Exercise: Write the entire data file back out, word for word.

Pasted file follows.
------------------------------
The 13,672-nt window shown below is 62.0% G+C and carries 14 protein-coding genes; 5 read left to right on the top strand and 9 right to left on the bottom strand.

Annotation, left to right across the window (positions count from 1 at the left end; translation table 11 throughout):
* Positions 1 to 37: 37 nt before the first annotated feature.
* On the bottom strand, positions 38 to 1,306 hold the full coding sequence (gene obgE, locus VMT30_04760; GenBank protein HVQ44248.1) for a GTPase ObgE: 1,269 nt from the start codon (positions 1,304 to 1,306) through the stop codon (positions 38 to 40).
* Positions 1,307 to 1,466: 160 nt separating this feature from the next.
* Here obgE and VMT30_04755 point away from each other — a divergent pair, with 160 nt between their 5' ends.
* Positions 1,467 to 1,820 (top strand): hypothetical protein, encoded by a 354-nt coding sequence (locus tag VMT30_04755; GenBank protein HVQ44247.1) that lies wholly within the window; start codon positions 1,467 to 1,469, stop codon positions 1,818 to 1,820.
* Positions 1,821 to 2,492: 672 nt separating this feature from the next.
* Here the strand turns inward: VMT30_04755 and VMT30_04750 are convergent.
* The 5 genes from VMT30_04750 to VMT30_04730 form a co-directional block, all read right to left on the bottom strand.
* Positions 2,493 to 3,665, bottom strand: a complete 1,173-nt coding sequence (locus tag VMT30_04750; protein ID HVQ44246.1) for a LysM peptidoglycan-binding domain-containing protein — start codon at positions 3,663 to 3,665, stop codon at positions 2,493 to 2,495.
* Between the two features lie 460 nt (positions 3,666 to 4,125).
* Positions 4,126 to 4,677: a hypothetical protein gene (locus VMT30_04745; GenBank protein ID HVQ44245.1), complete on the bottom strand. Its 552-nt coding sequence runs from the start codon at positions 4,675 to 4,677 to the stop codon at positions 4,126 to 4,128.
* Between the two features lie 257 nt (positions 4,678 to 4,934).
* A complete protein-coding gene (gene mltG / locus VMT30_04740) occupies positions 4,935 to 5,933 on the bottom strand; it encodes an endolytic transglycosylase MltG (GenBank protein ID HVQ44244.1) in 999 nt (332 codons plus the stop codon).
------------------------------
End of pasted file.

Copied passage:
The 13,672-nt window shown below is 62.0% G+C and carries 14 protein-coding genes; 5 read left to right on the top strand and 9 right to left on the bottom strand.

Annotation, left to right across the window (positions count from 1 at the left end; translation table 11 throughout):
* Positions 1 to 37: 37 nt before the first annotated feature.
* On the bottom strand, positions 38 to 1,306 hold the full coding sequence (gene obgE, locus VMT30_04760; GenBank protein HVQ44248.1) for a GTPase ObgE: 1,269 nt from the start codon (positions 1,304 to 1,306) through the stop codon (positions 38 to 40).
* Positions 1,307 to 1,466: 160 nt separating this feature from the next.
* Here obgE and VMT30_04755 point away from each other — a divergent pair, with 160 nt between their 5' ends.
* Positions 1,467 to 1,820 (top strand): hypothetical protein, encoded by a 354-nt coding sequence (locus tag VMT30_04755; GenBank protein HVQ44247.1) that lies wholly within the window; start codon positions 1,467 to 1,469, stop codon positions 1,818 to 1,820.
* Positions 1,821 to 2,492: 672 nt separating this feature from the next.
* Here the strand turns inward: VMT30_04755 and VMT30_04750 are convergent.
* The 5 genes from VMT30_04750 to VMT30_04730 form a co-directional block, all read right to left on the bottom strand.
* Positions 2,493 to 3,665, bottom strand: a complete 1,173-nt coding sequence (locus tag VMT30_04750; protein ID HVQ44246.1) for a LysM peptidoglycan-binding domain-containing protein — start codon at positions 3,663 to 3,665, stop codon at positions 2,493 to 2,495.
* Between the two features lie 460 nt (positions 3,666 to 4,125).
* Positions 4,126 to 4,677: a hypothetical protein gene (locus VMT30_04745; GenBank protein ID HVQ44245.1), complete on the bottom strand. Its 552-nt coding sequence runs from the start codon at positions 4,675 to 4,677 to the stop codon at positions 4,126 to 4,128.
* Between the two features lie 257 nt (positions 4,678 to 4,934).
* A complete protein-coding gene (gene mltG / locus VMT30_04740) occupies positions 4,935 to 5,933 on the bottom strand; it encodes an endolytic transglycosylase MltG (GenBank protein ID HVQ44244.1) in 999 nt (332 codons plus the stop codon).